Manhattan Loses Resiliency, Thanks to Banks Misfortunes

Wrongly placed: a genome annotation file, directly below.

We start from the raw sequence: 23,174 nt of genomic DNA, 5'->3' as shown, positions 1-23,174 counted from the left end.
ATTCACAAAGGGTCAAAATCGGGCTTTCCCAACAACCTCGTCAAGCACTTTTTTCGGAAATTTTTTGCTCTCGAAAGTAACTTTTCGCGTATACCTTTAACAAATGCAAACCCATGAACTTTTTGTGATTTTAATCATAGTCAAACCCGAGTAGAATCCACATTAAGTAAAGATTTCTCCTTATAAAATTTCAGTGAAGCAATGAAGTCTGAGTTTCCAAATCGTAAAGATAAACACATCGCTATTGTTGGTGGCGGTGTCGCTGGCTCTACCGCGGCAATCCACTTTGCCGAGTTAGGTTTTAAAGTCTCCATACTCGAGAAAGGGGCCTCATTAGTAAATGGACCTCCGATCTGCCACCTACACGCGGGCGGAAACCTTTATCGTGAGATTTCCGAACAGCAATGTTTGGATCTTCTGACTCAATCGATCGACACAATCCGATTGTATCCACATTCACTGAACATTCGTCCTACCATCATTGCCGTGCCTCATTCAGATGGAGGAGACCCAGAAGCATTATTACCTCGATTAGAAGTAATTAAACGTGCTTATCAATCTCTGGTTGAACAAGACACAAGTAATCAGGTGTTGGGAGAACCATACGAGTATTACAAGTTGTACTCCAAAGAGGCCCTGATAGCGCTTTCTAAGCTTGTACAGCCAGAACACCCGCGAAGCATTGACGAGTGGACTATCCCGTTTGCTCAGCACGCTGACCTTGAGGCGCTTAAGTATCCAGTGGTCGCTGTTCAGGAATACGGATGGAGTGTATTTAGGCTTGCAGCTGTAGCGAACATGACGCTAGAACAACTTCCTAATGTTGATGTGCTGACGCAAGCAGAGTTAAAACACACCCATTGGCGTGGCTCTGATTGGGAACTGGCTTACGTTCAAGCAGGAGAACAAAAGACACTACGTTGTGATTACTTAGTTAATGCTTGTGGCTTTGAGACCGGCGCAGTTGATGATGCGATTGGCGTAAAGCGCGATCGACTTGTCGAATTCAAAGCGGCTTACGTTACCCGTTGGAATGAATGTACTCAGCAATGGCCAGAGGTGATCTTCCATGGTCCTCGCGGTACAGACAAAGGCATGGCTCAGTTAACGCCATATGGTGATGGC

The bankruptcy of Lehman Brothers, the sale of Merrill Lynch to Bank of America and the ongoing financial woes of AIG that unfolded over one weekend in September were among the latest wave of bad news for New York City’s office market to digest. The three firms own or lease 9.5 million square feet of office space in Manhattan, according to the Associated Press.Manhattan’s office vacancy was at 7.1 percent, according to a midyear report on the market from Cushman & Wakefield Inc. While that is a healthy figure, it is also one that is on the rise, increasing 1.8 percentage points from the same period in 2007 and now at its highest level since the third quarter of 2006. Manhattan has traditionally been named one of the United States’ most resilient office markets, but “more and more, it’s being dropped from the list,” observed Robert Bach, senior vice president & chief economist at Grubb & Ellis Inc., noting that the market has seen a quick reversal of fortune.Lehman’s headquarters near Times Square has approximately 1 million square feet of office space. The firm bought the 32-story building from Morgan Stanley in 2001 for about $700 million.With New York living through what he called a “recurring nightmare” of financial service firm meltdowns, Bach named Seattle, Houston and Washington, D.C., as three cities that are still passing the resiliency test. All have different drivers to growth, Bach said. Seattle’s office inventory is being boosted by exports, Boeing Inc. and technology. Washington, D.C., continues to be strengthened by the huge federal government presence. And Houston benefits from the energy sector and ancillary firms that serve that industry.But Bach says the list of strong office markets is growing shorter. A slowing economy and a significant nationwide office construction pipeline of 100 million square feet pose obstacles to health. “There will be a price to be paid for the economic slowdown, and it’s higher than it is sometimes portrayed,” he said.